Welcome to Day Two of training here in Salt Lake City

Utah Citizen Corps

Joining us in class this week is Mr. Jeff Johnson who is the State Citizen Corps Coordinator for the State of Utah.  I had the opportunity to visit with Jeff for a few minutes today and listen to his insight about one of the strongest Citizen Corps (or CERT) programs in the country.

Jeff was appointed the Utah State Community Emergency Response Team Coordinator in August 2009 as the program transitioned from the Utah Commission on Volunteers to Utah Homeland Security. In January of 2010 Jeff was appointed as the Program Manager of the State Citizen Corps, to coordinate the National Five Pillar Program. Jeff was also been appointed as the Co-Chairman of the Community Preparedness Committee of the Salt Lake Urban Area Security Initiative.

Q:  What’s been the path for Citizen Corps in the State of Utah?

A:  Citizen Corps was established in Utah in 2002 pursuant to President George Bush’s Freedom USA Freedom Corps mandate. Several of the components, such as Neighborhood Watch and Community Emergency Response Teams were already operating in a robust and vigorous manner. Citizen Corps has continued to grow and expand in the State of Utah since the national inception. All five pillars of Citizen Corps (CERT, Volunteers in Police, Fire Corps, Neighborhood Watch, and Medical Reserve Corps) exist and are functioning throughout various areas of the State. There are currently 65 registered Citizen Corps Councils in Utah on the National database. Pursuant to a Utah legislative mandate, Medical Reserve Corps are attached to every Regional and County Health Department in the State. Neighborhood Watch programs exist in nearly all the County Sheriff and City Police Departments. Volunteers in Police Service programs are growing rapidly in the State with more than a dozen solid programs operating. Fire Corps is also being embraced by Fire Departments.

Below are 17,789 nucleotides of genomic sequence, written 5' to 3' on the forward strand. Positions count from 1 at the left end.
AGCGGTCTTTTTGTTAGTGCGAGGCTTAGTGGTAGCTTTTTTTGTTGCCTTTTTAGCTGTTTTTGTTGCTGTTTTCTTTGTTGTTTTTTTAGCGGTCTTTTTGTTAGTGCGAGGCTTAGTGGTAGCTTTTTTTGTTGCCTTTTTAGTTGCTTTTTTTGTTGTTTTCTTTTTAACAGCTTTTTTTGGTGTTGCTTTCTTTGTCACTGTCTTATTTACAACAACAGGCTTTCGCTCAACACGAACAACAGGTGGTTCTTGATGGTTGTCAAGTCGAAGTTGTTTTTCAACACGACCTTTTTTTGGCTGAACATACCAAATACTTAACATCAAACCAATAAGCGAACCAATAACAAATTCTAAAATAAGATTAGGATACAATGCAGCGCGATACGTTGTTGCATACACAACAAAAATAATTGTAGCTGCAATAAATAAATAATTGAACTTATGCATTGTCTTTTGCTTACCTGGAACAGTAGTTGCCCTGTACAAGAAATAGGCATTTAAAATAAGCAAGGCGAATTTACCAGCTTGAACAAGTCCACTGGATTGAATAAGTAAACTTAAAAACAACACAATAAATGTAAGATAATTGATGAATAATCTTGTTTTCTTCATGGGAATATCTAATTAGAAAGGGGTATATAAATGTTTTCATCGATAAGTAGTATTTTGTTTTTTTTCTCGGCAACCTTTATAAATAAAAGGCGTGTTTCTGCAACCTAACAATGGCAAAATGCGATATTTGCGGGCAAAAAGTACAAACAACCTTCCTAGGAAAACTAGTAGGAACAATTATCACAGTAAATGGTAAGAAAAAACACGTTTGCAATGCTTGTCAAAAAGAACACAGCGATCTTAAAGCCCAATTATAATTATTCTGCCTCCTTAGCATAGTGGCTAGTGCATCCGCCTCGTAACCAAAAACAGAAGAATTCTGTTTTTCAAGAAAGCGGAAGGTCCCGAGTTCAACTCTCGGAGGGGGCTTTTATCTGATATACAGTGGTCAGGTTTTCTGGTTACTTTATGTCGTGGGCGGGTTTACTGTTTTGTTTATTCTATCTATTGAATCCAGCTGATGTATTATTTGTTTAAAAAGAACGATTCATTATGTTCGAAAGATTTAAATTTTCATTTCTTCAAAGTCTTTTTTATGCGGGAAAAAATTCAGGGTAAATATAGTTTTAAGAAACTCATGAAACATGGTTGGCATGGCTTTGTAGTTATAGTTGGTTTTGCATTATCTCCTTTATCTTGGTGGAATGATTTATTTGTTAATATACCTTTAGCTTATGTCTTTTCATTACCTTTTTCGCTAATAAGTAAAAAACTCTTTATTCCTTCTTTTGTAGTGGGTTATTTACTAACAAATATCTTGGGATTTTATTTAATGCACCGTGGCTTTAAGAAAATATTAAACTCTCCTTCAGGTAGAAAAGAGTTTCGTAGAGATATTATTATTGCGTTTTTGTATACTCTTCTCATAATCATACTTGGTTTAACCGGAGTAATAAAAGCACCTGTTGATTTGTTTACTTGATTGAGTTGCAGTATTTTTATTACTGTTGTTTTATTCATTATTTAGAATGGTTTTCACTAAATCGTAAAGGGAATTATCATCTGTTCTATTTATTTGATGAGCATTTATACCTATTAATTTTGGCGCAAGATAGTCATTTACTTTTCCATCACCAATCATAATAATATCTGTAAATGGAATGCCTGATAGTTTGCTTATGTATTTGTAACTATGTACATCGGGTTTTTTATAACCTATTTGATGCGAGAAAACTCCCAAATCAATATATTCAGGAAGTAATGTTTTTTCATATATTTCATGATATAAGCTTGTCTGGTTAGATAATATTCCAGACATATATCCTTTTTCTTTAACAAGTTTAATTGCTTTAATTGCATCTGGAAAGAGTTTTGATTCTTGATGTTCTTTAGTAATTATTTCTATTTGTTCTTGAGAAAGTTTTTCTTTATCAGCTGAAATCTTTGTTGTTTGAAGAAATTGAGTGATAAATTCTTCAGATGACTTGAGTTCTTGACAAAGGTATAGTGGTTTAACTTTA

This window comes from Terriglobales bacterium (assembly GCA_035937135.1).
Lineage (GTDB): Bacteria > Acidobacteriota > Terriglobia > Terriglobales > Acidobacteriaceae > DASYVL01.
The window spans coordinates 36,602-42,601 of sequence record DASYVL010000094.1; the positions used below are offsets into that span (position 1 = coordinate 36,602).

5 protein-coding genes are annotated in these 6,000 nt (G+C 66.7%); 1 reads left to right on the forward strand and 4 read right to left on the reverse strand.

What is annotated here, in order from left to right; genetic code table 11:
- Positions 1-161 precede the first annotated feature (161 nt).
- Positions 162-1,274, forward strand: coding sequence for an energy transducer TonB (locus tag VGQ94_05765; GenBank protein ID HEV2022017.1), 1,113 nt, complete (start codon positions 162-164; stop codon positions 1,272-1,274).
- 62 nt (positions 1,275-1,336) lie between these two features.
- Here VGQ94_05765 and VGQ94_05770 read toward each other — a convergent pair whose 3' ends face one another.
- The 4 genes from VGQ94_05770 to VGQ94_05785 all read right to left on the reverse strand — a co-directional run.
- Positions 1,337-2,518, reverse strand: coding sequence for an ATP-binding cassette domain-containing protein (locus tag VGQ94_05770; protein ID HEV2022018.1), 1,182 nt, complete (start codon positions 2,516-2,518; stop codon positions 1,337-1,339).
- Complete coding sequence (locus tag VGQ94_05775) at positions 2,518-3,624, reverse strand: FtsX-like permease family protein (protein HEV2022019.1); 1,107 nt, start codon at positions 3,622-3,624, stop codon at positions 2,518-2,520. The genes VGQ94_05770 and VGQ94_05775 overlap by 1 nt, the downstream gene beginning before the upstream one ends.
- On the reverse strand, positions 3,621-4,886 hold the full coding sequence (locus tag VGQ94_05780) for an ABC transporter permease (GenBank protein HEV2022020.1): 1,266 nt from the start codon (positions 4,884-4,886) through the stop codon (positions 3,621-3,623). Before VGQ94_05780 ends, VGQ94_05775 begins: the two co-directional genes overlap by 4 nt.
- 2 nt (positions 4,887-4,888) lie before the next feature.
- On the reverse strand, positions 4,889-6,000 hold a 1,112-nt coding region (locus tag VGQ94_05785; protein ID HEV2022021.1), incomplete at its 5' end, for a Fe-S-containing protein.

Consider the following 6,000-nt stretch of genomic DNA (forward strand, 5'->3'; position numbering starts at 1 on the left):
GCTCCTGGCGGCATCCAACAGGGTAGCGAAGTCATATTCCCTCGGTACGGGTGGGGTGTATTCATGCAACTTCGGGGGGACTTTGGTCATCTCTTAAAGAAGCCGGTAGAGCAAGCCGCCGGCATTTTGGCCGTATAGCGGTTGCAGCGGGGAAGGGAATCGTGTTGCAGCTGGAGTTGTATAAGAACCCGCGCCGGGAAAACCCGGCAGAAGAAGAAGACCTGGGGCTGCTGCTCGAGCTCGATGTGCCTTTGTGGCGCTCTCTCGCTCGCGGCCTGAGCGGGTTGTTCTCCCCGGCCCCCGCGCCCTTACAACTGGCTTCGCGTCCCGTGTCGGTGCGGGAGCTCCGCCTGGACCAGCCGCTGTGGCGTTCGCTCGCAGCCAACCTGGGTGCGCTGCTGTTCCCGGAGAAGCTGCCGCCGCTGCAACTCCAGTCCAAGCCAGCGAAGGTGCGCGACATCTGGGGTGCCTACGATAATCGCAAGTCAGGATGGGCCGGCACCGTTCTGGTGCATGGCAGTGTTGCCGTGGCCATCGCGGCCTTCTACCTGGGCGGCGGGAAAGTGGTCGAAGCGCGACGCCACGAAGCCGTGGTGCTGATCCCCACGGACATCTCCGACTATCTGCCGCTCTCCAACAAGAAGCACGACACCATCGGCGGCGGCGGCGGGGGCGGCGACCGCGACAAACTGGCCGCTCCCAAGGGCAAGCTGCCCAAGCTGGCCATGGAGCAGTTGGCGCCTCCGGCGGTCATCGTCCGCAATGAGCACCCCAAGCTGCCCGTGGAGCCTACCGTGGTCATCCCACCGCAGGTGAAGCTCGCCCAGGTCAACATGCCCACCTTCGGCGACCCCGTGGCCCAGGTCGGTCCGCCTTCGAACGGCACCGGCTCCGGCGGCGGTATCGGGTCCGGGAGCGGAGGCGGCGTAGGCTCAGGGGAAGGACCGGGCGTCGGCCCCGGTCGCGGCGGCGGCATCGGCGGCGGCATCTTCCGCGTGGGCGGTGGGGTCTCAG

Utah is a volunteer state and local governments are recognizing the value of volunteers during times of crisis. Training, educating and organizing volunteers before the day they are needed is a message being embraced by local governments and agencies.

Citizen Corps has been the perfect avenue for citizens to step up, volunteer and give back to their communities. Citizen Corps is a valuable tool in the preparedness efforts throughout the state, and with valued recognition continues to grow exponentially.

Q:  Give me an example of what makes the Utah CERT Program unique?

A:  Since the inception of the Community Emergency Response Team program in the State of Utah, over 63,000 citizens have taken the training. With the launching of a new CERT Team in Rich County this year, all 29 counties in the State have an operating CERT Team. Utah leads the nation in volunteerism, with 74% (sic) of adult residents volunteering in some form or fashion. There are 82 nationally registered CERT programs in the State of Utah, ranging from large metropolitan teams of more than 4000 team members to rural teams of just a dozen local residents volunteering in small and isolated farming communities. There are communities in the State that have CERT trained 10% of their residents. In these communities, one in ten citizens has volunteered, completed the CERT training and is actively involved in their community’s CERT Team. We are constantly seeing a steady influx of citizens volunteering to assist with the CERT and Citizen Corps missions.